Originally part of Rancho San Miguel, the West of Twin Peaks district was among the last to be developed in San Francisco. Behrend Joost, using the fortune he made to start dredging the Panama Canal, built a railway in 1891 to bring people out to his “cr¨me de la cr¨me” subdivision next to the forest planted by Comstock Lode millionaire Adolph Sutro. After the streetcar tunnel was bored through Twin Peaks in 1918, A. S. Baldwin planned neighborhoods on Sutro’s estate around Mount Davidson. With noted architects and engineers, Baldwin created “residential parks” with well-built Craftsman, art deco, English, and Spanish homes on curvilinear landscaped boulevards. These “suburbs in the city”among them, Sunnyside, Balboa Terrace, Ingleside Terraces, Westwood Park, Westwood Highlands, Monterey Heights, Mount Davidson Manor, Sherwood Forest, and Miraloma Parkbecame home to thousands and a unique part of the San Francisco tapestry.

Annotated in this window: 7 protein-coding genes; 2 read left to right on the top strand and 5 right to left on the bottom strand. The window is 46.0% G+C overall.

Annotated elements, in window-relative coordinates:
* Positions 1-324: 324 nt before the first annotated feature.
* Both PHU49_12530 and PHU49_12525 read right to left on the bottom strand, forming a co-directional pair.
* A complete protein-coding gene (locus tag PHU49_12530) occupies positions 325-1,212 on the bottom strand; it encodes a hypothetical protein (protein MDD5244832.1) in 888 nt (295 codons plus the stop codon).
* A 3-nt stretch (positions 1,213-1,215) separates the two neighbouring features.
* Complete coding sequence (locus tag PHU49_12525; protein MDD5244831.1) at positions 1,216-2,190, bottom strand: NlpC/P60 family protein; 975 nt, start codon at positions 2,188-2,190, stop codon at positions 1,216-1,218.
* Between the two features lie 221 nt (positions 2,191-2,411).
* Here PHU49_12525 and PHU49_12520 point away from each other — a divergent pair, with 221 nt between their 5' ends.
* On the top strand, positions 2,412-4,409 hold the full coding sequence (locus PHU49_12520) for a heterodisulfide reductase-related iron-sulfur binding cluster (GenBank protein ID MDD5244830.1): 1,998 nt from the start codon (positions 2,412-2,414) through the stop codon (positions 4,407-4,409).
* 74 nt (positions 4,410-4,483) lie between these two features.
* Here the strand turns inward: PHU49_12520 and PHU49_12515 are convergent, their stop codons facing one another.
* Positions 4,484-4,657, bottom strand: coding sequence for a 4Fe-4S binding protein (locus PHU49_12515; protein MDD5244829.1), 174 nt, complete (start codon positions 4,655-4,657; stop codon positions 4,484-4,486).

About the Author
In this informative retrospective, local historian Jacqueline Proctor offers a view of San Francisco’s development from its highest point. Gathering together more than 200 vintage images from a variety of local sources, including longtime residents, the Westwood Park Association, and the Miraloma Park Improvement Club, she pays tribute to the West of Twin Peaks and the beautiful neighborhoods it contains.